Expanded Patient Medical History Can Improve Clinical Notes

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Adding age and patient history can improve clinical notes to support both clinical and transitional research studies, according to a study published in BMC Medical Informatics and Decision Making.

Adding patient clinical history, such as age and time information can help determine a patient’s disease risk, predict patient health outcomes, and understand disease progression. For example, a patient has increased cancer risk when she has one or more family members who have cancer.

Clinical histories are becoming more prevalent in EHRs. However, specific age and time clinical events, such as risk factors, surgical interventions, and past diagnoses for patients and family members are not often documented or available for research.

Researchers dissected 138 de-identifed discharge data summaries of past medical history, past surgical history, family history, and social history. According to a separate study, most patients are comfortable with sharing their EHR data and biospecimens for research, but may have sharing preferences.

Study authors said these data summaries have a higher chance of containing age and specific clinical events than acute event history. With this data, researchers developed two natural language processing (NLP) models to integrate this data to address named entities, attributes and values, and relationships between the named entities.

Researchers captured age, procedure, and social determinants of health categories with 8 percent, 10 percent, and 23 percent of all annotated named entities to those categories, respectively. Researchers also observed an agreement of 85 percent for both age and time.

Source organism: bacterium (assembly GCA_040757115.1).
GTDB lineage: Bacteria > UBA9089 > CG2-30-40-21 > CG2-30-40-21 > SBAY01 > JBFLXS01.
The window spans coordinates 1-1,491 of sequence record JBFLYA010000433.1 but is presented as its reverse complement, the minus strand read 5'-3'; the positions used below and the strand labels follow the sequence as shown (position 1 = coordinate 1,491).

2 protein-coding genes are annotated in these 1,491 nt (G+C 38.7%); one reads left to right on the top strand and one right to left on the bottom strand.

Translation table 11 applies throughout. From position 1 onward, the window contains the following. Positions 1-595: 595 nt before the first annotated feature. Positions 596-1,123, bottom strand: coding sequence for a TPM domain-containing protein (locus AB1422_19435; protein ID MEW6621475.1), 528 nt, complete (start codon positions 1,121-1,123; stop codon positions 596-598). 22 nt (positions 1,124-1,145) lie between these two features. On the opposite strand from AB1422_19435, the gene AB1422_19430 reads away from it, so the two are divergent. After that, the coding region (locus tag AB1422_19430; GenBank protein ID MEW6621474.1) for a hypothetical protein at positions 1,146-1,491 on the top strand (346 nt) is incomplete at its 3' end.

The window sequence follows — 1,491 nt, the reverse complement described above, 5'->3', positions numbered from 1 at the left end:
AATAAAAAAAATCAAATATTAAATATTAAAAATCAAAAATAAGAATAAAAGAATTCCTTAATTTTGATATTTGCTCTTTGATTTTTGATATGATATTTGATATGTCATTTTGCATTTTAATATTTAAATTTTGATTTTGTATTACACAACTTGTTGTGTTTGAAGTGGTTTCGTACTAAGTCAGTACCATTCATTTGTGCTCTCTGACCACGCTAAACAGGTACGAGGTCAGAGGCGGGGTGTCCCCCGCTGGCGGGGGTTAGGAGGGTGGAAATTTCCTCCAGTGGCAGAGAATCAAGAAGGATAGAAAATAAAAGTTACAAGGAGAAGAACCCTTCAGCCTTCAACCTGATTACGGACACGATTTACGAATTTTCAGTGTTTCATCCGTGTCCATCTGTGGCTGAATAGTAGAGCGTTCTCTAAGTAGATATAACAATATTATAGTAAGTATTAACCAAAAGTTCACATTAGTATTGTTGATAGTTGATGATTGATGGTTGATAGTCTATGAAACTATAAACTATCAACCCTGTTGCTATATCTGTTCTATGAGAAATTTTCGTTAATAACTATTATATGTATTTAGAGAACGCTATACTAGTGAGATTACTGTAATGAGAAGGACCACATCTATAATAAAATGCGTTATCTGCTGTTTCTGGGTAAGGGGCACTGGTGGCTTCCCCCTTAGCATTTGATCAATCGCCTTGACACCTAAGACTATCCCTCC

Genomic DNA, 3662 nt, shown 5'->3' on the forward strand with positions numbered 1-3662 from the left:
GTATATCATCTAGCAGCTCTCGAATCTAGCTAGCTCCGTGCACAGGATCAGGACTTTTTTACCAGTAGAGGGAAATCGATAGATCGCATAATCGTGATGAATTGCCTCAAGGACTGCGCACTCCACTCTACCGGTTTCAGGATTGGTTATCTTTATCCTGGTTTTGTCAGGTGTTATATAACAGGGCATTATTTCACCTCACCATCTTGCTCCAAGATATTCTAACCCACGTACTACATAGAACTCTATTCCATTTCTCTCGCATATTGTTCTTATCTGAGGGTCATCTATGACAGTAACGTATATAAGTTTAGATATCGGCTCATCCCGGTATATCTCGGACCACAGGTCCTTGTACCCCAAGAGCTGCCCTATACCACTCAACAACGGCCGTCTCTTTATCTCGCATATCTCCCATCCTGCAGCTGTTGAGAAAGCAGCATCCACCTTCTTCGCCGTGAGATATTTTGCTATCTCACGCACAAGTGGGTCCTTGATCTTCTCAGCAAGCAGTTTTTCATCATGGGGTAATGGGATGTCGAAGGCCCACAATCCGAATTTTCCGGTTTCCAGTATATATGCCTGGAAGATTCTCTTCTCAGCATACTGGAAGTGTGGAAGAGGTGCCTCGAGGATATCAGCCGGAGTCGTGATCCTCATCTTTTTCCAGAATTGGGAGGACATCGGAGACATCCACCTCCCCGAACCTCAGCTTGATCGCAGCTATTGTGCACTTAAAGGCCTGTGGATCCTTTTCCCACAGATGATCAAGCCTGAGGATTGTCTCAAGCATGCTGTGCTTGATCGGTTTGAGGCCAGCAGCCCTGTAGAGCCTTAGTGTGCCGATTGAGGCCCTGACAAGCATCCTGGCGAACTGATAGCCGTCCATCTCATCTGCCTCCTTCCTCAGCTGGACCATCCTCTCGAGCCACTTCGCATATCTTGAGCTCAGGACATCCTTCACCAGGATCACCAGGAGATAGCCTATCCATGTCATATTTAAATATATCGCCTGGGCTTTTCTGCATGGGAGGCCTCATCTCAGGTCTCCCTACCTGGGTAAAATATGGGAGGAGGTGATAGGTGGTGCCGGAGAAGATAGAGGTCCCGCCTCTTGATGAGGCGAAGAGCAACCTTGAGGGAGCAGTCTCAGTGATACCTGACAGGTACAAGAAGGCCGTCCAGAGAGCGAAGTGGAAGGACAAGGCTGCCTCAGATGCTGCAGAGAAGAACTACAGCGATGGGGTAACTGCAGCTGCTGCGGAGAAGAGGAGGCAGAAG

“Age and temporally-specified mentions within past medical, family, surgical, and social histories were common in our lung cancer data set; annotation is ongoing to support this translational research study,” explained the researchers.

In the study, researchers expanded upon the current models to support age, time, and family history information.

“Annotator training and feedback yielded some notable observations,” wrote the study authors. “Firstly, AGE and TIMEX3 classes were placed in consistent locations through the text and followed easily identifiable patterns likely explaining fewer inter-annotator inconsistencies. Other classes required extensive training to achieve acceptable IAA for attribute annotation.”

To come to these observations, researchers added biological information that assessed disease risk that was linked to genetic heritability. The research team also added temporal information that is related to age and placed on a patient timeline.

Looking forward, researchers said further work can be done by integrating similar models into existing models to extract medical named entities.

“The long-term goal is to develop a hybrid rule-based and deep learning NLP system to automatically extract age and temporal information, for the construction of longitudinal clinical profiles for any patient, including our lung cancer cohort,” concluded the study authors.

“We then build a prototypical NLP tool to assess the amount of work necessary to extract such new information, and to serve as a foundation for a future automation efforts.”

Most patients are comfortable with sharing their EHR data and biospecimens for research purposes but may have sharing preferences based on researchers’ affiliations and specific data items, according to a study published in JAMA Network Open.

Of the 1246 study participants, only 3.7 percent declined to share their health information with their own healthcare providing institution. A total of 352, or 28.3 percent, declined to share with nonprofit institutions, and 590, or 47.4 percent, declined to share with for-profit institutions.

A total of 291 participants, or 23.4 percent, indicated that they were willing to share any data with any researcher, while 46 participants (3.7 percent) were not willing to share any data with any institution.

A total of 909 patients (72.9 percent) said they would be willing to share their data selectively, or had a general preference for sharing within a certain institution.